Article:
Review: Wheels of Change by Sue Macy
Title: Wheels of Change: How Women Rode the Bicycle to Freedom (With a Few Flat Tires Along the Way)
Author: Macy, Sue
Length: 96 pages
Genre: Non-Fiction, Young Adult, History
Publisher / Year: National Geographic Children’s Books / 2011
Source: Purchased from Amazon.
Why I Read It: I’ve been biking more locally, and this looked like an interesting look at the history of women biking.
Date Read: 16/06/12
“Let me tell you what I think of bicycling. I think it has done more to emancipate women than anything else in the world. I stand and rejoice every time I see a woman ride by on a wheel.” Susan B Anthony in “Champion of Her Sex” by Nellie Bly, New York World, February 2, 1896 (page 77)
In this book Macy has compiled a history of the bicycle as it relates to women. She covers the early history of bicycling, advancements in the bikes themselves (and the various names they’ve had through the years!), racing and women racing, clothing, road conditions, and more. It may surprise many to hear how much history can actually be traced back to the bicycle. Road ways were improved for them, women’s clothing restrictions lessened, women could exercise more, women had more freedom to come and go, and more. Of course, there were also people who were vocally against the bicycle for women. The book contains many quotes from both sides of the debate, some of which I’ve shared through this review.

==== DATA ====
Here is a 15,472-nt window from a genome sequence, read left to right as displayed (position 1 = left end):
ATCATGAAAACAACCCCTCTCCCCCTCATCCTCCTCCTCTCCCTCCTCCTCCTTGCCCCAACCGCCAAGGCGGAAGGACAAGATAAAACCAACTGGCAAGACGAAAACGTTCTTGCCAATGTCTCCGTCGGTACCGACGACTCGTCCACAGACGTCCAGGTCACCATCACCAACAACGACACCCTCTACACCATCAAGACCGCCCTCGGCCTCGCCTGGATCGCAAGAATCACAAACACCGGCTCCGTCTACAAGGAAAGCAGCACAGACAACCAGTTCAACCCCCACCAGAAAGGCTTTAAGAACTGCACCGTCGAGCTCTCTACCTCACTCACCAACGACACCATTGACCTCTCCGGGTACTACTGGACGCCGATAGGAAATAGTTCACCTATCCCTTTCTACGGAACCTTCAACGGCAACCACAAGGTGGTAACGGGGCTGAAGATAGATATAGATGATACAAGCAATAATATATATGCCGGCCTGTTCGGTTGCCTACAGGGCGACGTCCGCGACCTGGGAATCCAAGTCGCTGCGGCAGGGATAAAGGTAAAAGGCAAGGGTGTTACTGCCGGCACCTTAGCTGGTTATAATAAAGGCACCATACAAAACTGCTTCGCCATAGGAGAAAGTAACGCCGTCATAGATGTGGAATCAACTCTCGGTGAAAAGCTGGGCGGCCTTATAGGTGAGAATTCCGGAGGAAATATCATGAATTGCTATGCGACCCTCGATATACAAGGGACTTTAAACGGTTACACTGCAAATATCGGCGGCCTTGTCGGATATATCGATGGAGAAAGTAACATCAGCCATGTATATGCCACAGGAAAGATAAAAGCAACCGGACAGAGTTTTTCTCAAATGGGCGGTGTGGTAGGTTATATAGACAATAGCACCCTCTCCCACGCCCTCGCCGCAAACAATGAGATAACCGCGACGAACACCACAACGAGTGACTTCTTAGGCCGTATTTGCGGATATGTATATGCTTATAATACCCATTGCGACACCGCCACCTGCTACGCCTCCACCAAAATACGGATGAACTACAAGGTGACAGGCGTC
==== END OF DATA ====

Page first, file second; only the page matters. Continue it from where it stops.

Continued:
“Many a girl has come to her ruin through a spin on a country road.” Charlotte Smith, Brooklyn Eagle, August 20, 2896 (page 28)
Also included throughout the book are images from the time of women bicycling and many images from advertisements. These images and excerpts give the book a fun and engaging feel while still being informative. Macy covers quite a bit of the early history in the United States and includes many materials from the time. The book is well-researched and also well-written.
As with many of the non-fiction books coming from the US, my main issue was that the book was heavily US focused. Although Britain was mentioned a couple of times in passing, as the source of many of the advancements, the people who were discussed were the Americans who brought the advancements in bicycling to the US or manufactured them locally rather than those whose ideas originated the advancements. The rest of us (read: non-Americans) can read the book and enjoy it, but we certainly won’t find much about bicycling outside of the US.
Elizabeth Cady Stanton wrote that the bicycle taught “an equality in social relations without distinction as to color or previous conditions of servitude.” (page 81)
Recommended for those who like history, want to know more about women and bicycling, enjoy biking, or for children and teens who want to learn a bit more about the history of the United States and the part the bicycle played in it.